We begin by investigating the saturated model, which accounts for all the possible variables. We do this by reexamining Example 2 of Independence Testing using a log-linear approach.

**Example 1**: Create a saturated log-linear model for the data in Example 2 of Independence Testing

The data for the 150 patients is again summarized in the contingency table in Figure 1.

Define the following coding of the categorical variables:

*t*_{1} = 1 if therapy 1 and = -1 if therapy 2

*t*_{2} = 1 if cured and = -1 if not cured

Based on this coding the data can be expressed as in Figure 2.

The log-linear model takes the form:

Here all the variables are included, including the interaction terms. This is called the **saturated model**. We now find the values of the population coefficients *β _{0}, β_{1}, β_{2}, β_{3}*. As usual, using the sample data we find the estimates of these coefficients

*b*, where

_{0}, b_{1}, b_{2}, b_{3}It then follows (using the data in Figure 2) that:

Adding all four equations and dividing by 4 we get

Adding the first two equations and dividing by 2 we get

Adding the first and third equations and dividing by 2 we get

Adding the first and last and dividing by 2 we get

Thus the model is

which is equivalent to

which is in turn is equivalent to

Using , the log-linear model takes the form (dropping the error term):

In Figure 3 we provide the contingency table for the logs of the original data in range S13:T14, but this time instead of calculating the marginal totals, we calculate the marginal averages.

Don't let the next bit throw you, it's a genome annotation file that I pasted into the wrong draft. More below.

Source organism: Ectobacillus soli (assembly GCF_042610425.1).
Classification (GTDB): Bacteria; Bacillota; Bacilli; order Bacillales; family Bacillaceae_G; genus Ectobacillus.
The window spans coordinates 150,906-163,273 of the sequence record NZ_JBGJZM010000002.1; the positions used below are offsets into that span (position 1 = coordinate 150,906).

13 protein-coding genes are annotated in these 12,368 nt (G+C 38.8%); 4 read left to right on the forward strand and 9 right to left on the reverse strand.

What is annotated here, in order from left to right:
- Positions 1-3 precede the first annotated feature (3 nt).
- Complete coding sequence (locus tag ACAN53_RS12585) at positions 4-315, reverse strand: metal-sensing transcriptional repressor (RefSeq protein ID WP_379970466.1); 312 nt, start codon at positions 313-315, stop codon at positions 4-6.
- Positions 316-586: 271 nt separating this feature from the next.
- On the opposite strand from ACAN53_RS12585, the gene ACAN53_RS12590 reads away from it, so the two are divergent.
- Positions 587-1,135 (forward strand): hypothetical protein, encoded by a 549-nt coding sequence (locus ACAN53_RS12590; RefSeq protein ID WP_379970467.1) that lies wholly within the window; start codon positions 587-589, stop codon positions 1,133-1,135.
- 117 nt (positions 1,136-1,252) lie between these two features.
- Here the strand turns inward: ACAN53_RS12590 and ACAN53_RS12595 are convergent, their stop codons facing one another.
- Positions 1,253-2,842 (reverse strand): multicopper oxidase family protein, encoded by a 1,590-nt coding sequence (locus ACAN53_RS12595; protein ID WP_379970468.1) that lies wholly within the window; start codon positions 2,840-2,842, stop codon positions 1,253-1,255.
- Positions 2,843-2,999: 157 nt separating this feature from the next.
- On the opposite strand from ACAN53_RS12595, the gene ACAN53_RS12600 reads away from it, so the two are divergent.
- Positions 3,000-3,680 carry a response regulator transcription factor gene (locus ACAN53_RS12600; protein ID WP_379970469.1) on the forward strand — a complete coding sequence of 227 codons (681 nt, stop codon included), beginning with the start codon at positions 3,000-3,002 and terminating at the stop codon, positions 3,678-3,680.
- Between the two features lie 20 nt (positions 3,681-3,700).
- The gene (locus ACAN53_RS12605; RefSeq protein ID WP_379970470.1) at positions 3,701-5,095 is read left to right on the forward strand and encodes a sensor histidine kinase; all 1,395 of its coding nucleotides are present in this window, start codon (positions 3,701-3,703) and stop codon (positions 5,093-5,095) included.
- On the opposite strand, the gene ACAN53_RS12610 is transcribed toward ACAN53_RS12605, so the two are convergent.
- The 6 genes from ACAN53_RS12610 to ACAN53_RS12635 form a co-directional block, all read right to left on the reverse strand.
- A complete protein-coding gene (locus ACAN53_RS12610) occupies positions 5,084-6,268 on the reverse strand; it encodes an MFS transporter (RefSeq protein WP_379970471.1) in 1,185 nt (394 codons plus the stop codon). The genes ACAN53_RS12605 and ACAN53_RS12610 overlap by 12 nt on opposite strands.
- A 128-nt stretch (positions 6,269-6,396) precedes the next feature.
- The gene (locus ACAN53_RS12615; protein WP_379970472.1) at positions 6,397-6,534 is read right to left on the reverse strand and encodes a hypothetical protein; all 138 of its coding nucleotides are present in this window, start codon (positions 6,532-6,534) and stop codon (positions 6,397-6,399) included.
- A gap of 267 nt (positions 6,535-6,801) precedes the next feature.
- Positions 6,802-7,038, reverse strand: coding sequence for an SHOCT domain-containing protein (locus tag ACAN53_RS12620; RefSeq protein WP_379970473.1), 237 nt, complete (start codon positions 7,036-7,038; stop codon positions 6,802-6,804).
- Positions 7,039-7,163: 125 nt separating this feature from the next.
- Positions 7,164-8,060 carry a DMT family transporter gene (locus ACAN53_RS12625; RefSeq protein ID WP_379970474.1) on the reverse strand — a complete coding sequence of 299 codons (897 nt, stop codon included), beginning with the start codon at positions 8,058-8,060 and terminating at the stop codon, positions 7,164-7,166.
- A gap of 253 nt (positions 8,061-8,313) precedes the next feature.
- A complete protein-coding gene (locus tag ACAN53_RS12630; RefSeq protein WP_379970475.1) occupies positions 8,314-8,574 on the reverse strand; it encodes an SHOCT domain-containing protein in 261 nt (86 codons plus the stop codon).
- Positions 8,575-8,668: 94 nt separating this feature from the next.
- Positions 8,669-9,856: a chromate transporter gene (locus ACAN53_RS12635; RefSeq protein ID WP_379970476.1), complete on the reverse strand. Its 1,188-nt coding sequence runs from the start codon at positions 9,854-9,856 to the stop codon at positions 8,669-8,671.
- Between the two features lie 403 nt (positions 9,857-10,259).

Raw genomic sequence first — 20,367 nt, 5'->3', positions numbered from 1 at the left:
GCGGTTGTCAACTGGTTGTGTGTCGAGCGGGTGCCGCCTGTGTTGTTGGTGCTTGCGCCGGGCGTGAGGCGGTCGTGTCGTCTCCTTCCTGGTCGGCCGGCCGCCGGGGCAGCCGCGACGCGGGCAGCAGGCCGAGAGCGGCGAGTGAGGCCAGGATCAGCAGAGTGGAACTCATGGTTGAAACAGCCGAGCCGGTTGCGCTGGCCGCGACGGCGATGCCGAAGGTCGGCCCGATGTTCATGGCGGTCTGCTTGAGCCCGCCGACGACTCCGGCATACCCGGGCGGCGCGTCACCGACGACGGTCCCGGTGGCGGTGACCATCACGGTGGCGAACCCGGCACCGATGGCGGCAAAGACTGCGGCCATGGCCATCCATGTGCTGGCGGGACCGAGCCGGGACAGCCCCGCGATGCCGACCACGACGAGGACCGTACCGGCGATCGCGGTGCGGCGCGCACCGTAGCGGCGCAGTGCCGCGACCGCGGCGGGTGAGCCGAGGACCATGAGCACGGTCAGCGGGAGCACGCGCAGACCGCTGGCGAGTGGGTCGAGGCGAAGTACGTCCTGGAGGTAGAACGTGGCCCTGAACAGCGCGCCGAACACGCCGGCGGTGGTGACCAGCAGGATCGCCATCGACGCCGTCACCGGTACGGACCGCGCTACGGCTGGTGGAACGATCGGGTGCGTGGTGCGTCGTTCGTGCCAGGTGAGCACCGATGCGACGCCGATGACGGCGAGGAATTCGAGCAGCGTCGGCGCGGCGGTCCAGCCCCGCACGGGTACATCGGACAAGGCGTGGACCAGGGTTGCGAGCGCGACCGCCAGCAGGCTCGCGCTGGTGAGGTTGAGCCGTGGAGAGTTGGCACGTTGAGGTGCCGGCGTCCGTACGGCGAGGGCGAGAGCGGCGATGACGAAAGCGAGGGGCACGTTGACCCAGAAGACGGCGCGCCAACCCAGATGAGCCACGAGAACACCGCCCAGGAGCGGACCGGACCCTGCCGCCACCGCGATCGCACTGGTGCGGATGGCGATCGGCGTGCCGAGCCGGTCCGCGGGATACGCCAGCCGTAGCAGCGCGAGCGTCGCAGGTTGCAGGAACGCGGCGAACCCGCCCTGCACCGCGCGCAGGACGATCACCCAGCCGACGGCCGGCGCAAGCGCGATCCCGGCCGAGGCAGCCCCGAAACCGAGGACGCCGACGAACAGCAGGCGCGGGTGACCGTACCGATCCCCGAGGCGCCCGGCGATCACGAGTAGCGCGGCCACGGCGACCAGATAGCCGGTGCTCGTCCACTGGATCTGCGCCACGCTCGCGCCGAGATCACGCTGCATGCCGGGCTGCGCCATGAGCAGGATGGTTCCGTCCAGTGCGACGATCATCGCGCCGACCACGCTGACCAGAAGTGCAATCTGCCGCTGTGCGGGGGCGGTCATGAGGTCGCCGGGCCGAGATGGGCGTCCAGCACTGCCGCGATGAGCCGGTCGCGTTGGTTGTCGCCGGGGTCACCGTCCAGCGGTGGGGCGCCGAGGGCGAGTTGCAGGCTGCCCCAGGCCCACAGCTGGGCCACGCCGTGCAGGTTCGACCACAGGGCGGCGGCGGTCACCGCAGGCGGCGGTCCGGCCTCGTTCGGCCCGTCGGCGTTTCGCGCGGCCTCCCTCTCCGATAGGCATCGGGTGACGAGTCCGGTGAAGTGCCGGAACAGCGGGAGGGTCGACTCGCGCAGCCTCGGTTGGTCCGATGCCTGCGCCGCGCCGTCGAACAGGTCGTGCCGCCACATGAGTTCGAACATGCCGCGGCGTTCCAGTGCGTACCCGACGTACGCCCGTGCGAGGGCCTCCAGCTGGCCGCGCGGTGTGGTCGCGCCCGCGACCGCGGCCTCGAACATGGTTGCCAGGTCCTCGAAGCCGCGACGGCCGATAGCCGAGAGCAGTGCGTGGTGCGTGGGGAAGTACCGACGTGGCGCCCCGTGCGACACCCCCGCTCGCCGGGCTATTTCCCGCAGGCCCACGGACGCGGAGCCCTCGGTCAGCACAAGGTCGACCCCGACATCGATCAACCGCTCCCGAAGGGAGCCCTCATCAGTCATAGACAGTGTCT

Thus, for example, the marginal average for the Cured row (cell U13) contains the formula =AVERAGE(S13:T13) and the marginal average for the Therapy 1 column (cell S15) contains the formula =AVERAGE(S13:S14).

Note that *b*_{0} = the grand mean (cell U15), *b*_{1} = the mean for Cured (cell U13) minus the grand mean, *b*_{2} = the mean for Therapy 1 (cell S15) minus the grand mean and *b*_{3} = Cured × Therapy 1 (cell S13) minus the mean for Cured minus the mean for Therapy 1 plus the grand mean.

We now map the log values back into the original contingency table (range R5:U8) by using the exponential function. Thus the marginal average for the Cured row in the original contingency table (cell U6) is EXP(U13) = EXP(3.738519) = 42.0357. Note, however, that the arithmetic mean of 31 and 57 is not 42.0357. It turns out, however, that the geometric mean of 31 and 57 is 42.0357. Thus we could also put the formula GEOMEAN(S6:T6) in cell U6 and get the same value of 42.0357. This relationship is also true for the other marginal averages.

**Observation**: The saturated model is an exact fit for the data (i.e. the error terms are zero), and simply provides a new way of looking at the observed data.

The exact version of the coefficients calculated depends on the coding of the dummy variables used. E.g., if we use the coding

*t*_{1} = 0 if therapy 1 and = 1 if therapy 2

*t*_{2}= 0 if not cured and = 1 if cured

then the log-linear regression model becomes:

Thank you for your website – it is most helpful! I am having trouble understanding the log-linear regression model with the alternate coding at the bottom of the page. I would think that b0 = 3.932 (ln 51, when t1 = t2 = 0), which gave me the following model: ln y = 3.932 – 1.534 t1 + 0.111 t2 + 0.925 t1t2.

Thanks for your comment. The coding I actually used is

t1 = 0 if therapy 1 and = 1 if therapy 2 (instead of 1 for therapy 1 and 0 for therapy 2 which is how it was stated)

t2 = 0 if not cured and = 1 if cured

The probably accounts for the difference. I have now corrected the webpage.

Charles